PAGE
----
Artist Interview アーティストインタビュー
An archive that sheds light on Tatsumi Hijikata and Butoh
Takashi Morishita (Hijikata Tatsumi Archive)
Research Center for the Arts and Arts Administration, Keio University
“Tatsumi Hijikata Archive” of the Research Center for the Arts and Arts Administration, Keio University
Butoh was born in Japan as a new form of physical expression that overturned the conventional concepts of ‘dance’ and is known widely around the world today. Due to the long-term presence of Butoh artists like Akira Kasai and Ko Murobushi as instructors at the Centre National de Danse Contemporaine Angers (CNDC) and the many workshops held, Butoh has had a larger presence than many Japanese realize as a new form of expression in dance. It was Tatsumi Hijikata who gave birth to the art of Butoh, and 2011 marks the 25th anniversary of his passing. More than half a century has passed since Hijikata created and performed what is considered the first Butoh work in 1959, taking both its inspiration and title from Yukio Mishima’s short novel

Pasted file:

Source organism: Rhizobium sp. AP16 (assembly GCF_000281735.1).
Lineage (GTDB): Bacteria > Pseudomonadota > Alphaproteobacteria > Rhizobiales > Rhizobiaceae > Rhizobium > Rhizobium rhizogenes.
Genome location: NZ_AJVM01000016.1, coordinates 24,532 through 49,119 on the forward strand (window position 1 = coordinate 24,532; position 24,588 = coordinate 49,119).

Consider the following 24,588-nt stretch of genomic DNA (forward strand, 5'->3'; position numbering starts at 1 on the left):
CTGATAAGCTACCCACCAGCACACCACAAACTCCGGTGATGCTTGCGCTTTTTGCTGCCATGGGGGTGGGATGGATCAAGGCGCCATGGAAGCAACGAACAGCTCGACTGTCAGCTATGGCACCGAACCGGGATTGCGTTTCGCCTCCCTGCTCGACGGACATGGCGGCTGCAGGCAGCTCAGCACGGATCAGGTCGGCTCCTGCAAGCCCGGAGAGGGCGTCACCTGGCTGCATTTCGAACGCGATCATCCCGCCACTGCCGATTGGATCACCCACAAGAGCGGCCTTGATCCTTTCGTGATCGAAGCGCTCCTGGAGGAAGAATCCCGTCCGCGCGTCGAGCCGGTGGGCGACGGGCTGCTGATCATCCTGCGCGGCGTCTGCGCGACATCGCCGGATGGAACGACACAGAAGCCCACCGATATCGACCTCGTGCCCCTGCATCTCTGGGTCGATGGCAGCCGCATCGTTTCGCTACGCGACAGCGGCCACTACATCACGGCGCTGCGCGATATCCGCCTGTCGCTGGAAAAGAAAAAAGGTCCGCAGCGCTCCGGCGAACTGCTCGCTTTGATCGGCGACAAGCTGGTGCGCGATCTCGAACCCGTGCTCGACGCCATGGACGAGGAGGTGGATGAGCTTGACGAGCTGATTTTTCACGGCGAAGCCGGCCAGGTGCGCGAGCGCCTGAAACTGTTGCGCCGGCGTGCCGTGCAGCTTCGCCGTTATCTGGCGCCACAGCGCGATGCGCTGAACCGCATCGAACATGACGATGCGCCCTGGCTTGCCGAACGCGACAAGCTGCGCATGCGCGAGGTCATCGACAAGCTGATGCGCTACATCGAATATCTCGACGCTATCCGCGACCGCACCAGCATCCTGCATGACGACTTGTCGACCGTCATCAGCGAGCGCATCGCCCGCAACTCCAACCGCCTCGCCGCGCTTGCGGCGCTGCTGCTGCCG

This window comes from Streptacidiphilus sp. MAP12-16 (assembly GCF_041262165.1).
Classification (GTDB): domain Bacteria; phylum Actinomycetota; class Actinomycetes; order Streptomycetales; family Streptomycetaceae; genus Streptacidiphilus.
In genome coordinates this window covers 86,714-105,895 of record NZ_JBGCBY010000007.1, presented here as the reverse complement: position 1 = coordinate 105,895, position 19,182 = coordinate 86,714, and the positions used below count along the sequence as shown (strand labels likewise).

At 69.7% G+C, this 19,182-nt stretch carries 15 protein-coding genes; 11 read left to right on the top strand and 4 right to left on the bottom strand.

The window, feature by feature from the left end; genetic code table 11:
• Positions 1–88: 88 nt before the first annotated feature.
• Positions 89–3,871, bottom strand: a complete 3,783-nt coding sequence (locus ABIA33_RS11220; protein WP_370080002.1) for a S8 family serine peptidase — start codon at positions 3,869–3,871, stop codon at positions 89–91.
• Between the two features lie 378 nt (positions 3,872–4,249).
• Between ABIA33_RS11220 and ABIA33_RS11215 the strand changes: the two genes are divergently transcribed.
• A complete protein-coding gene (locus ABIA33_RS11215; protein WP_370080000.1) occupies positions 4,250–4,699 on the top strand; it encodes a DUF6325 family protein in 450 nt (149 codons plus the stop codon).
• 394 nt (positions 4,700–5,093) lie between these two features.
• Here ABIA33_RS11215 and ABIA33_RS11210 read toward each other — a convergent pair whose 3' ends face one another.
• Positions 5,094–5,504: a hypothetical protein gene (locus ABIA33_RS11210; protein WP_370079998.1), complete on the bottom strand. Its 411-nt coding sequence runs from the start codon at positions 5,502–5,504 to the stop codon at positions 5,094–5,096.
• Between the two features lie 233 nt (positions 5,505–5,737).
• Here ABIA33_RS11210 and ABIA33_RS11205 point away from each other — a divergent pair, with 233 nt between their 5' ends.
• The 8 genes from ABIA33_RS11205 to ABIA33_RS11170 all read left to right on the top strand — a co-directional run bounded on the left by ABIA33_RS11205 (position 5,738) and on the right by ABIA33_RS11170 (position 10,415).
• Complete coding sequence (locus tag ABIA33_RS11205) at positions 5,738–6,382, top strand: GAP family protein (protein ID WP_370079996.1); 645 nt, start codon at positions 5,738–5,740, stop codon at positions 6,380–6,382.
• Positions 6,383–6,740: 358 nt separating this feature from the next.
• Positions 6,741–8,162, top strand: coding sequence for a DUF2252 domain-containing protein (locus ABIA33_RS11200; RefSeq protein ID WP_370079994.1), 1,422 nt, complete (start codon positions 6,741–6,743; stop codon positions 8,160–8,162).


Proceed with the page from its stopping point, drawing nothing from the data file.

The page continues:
(Forbidden Colors). During this time, Butoh has not only been continued as a dance form in Japan but continues to have a profound influence on artists around the world, known by its original Japanese name. Today, the “Tatsumi Hijikata Archive” of the Research Center for the Arts and Arts Administration, Keio University in Tokyo has collected a definitive archive of materials on Hijikata and his art. This archive was established in 1998 with a core of the materials from the collection of Hijikata’s studio, the Asbestos Studio. In this interview, one of the initiators of the movement to create this archive, the dance critic Tatsuro Ishii, speaks with Takashi Morishita, the person in charge of the archive, about its contents and how they are being put to use.
Interviewer: Tatsuro Ishii